Translation of press release from the Swedish Pirate Party:
Christian Engström, member of the European Parliament for the Swedish Pirate Party, has put a written question to the Commission, and asked it what scientific studies the ban on traditional Swedish smoke-free tobacco product snus is based on. The European Commission answers that it is aware of a number of scientific studies, but it will not disclose which ones.
”The Commission refuses to present facts because it doesn’t have any. This strengthens the suspicions that commissioner Dalli, who was forced to resign over the issue, was planning to let he future of snus be determined by bribes,” says Christian Engström.
Snus may currently not be sold in the EU outside Sweden, and the draft for a revised tobacco products directive maintains the ban. According to the EU anti-corruption unit Olaf, this is because snus producer Swedish Match refused to pay a bribe of 60 million euro to former commissioner Dalli to have the ban lifted.
”It is high time that the EU adopted a fact based policy regarding snus,” says Christian Engström.
In an opinion piece in The Parliament magazine last week, Christian Engström demanded that if the Commission is unable to present proper scientific studies to back up the ban on snus, the Commission’s President Mr. Barroso must appoint a senior commissioner to head the health and consumer directorate general (DG Sanco), in order to investigate what has happened under Dalli, and what parts of the draft tobacco products directive need to be revised.
Christian Engström’s question to the Commission:
Question for written answer E-009696/2012
to the Commission
Christian Engström (Verts/ALE)
Subject: The Tobacco Directive and Swedish oral tobacco (snus)
The recent turmoil surrounding the revision of the Tobacco Directive has highlighted the handling of the issue of Swedish oral tobacco (snus).
1. Does the Commission agree that the starting point for the Tobacco Directive should be a high level of protection for health, safety, the environment and the consumer, particularly with regard to new developments based on scientific facts, and that health protection should be made a priority in this connection?
2. Does the Commission agree that the principle of facts-based decision-making should apply across the board, and specifically to the Tobacco Directive?
3. If so, what studies concerning the health risks of Swedish snus, as compared with other legal tobacco products, underlay the decision on whether Swedish snus should continue to be banned for sale in Member States other than Sweden, or whether its sale should be permitted in the same way that applies to other smoke-free tobacco products and should be regulated in accordance with, for example, the legislation on foodstuffs?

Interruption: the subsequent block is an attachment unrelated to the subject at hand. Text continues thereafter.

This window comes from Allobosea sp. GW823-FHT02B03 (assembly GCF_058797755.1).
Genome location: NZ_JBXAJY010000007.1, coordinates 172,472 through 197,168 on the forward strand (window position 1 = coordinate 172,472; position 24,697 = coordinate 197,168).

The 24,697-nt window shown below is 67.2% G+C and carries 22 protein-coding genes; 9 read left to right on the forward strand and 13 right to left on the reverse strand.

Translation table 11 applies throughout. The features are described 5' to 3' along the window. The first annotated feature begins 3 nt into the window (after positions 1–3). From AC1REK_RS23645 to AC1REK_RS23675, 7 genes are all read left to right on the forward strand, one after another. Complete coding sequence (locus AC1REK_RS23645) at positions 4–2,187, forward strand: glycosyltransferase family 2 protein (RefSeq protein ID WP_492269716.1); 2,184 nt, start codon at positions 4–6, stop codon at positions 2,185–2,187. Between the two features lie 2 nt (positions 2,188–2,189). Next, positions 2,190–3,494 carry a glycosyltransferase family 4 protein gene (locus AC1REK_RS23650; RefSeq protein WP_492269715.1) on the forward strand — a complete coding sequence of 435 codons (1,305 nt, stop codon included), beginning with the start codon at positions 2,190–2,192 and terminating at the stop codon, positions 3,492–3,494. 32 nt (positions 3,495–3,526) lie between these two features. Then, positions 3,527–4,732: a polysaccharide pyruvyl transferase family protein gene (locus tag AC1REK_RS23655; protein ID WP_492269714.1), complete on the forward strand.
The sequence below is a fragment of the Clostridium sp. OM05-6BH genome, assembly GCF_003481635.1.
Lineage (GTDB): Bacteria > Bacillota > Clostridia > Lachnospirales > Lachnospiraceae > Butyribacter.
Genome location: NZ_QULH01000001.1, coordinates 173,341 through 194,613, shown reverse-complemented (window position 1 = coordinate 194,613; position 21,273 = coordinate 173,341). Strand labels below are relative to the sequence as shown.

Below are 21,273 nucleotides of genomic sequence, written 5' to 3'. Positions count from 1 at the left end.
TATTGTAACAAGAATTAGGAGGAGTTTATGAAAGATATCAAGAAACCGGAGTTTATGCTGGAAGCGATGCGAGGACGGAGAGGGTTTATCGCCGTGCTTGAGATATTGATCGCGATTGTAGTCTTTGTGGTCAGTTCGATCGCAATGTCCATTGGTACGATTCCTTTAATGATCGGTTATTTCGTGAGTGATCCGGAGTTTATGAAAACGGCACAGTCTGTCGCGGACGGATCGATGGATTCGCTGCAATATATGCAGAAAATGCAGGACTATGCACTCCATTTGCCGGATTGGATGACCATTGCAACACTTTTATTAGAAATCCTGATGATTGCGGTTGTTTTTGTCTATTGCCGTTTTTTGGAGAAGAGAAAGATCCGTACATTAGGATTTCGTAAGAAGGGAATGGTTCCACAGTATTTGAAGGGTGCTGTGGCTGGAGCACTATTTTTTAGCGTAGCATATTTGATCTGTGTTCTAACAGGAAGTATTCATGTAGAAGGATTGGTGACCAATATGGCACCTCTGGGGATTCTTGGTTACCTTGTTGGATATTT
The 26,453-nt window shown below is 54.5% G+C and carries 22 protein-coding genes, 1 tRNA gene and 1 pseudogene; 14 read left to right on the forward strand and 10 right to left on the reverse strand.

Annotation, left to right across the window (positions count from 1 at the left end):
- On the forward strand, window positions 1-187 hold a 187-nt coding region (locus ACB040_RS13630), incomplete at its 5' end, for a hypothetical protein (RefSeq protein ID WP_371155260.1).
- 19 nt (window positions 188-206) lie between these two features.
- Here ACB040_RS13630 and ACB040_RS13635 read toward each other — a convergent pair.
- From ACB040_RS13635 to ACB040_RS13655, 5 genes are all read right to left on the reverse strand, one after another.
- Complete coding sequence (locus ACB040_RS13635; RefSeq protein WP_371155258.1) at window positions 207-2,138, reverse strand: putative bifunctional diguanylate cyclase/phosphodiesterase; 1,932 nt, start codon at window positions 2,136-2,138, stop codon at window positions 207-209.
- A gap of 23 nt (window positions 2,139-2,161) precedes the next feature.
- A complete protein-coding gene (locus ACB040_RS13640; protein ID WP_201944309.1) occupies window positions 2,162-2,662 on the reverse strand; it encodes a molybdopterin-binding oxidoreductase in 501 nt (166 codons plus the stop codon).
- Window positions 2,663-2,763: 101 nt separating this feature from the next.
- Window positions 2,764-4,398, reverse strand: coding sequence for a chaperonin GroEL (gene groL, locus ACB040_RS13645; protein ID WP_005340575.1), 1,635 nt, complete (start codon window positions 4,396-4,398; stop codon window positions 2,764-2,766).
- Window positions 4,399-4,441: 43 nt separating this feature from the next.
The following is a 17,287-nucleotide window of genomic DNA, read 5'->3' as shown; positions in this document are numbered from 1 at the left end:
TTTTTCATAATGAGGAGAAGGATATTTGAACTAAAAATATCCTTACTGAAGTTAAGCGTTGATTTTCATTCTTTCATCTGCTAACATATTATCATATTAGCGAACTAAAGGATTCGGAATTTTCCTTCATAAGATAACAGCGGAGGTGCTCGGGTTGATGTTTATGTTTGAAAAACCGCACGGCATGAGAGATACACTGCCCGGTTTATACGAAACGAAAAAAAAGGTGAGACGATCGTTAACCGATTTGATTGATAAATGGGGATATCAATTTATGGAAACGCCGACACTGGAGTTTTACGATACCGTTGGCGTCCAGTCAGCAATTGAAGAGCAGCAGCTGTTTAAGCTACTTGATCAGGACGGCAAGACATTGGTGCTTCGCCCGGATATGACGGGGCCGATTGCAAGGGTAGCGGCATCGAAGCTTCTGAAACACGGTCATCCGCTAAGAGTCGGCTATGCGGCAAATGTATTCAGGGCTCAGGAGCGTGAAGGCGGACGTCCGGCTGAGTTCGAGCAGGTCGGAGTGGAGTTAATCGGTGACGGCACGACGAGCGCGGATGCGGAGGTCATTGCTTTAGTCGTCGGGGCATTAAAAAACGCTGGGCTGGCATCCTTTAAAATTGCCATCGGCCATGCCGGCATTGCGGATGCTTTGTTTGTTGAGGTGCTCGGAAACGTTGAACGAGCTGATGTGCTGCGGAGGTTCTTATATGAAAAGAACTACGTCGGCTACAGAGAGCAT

Answer from the Comission:
Answer given by Maroš Šefčovič
on behalf of the Commission
1. The overall goal for the revision of the Tobacco Products Directive is to improve the functioning of the single market while at the same time ensuring a high level of protection for health.
2. The Commission agrees that fact-based decision making is of utmost importance. The impact assessment is a fundamental part of the development of proposals by the Commission – including the revision of the Tobacco Products Directive – in order to assure that EU legislation is based och clear and complete facts.
3. The impact assessment will be published together with the legislative proposal. Regarding scientific findings and oral tobacco the Commission refers to its answer to written question E-004917/20121.
The Commission’s answer to written question E-004917/20121:
27 June 2012
Answer given by Mr Dalli on behalf of the Commission
The Commission foresees to adopt a proposal on the revision of the Tobacco Products Directive(1) before the end of 2012. As such, the Commission has not taken a position on how to address oral tobacco (snus) or other smokeless tobacco products in the revision of this directive.
In the context of the impact assessment, the Commission is analysing the health risks posed by tobacco products, including smokeless tobacco. The Commission is aware of a number of studies issued after the 2008 opinion of the Scientific Committee on Emerging and Newly Identified Health Risks and is analysing existing evidence e.g. on the use of smokeless tobacco in smoking cessation, the relative adverse health effects of smokeless tobacco and smokeless tobacco as a gateway to smoking. The Commission is considering these studies in the context of the impact assessment, which will be published together with the legislative proposal. The Commission is also analysing the economic, social and internal market impacts of various policy options to address smokeless tobacco(2).
(1) Directive 2001/37/EC, OJ L 194, 18.7.2001, p. 26.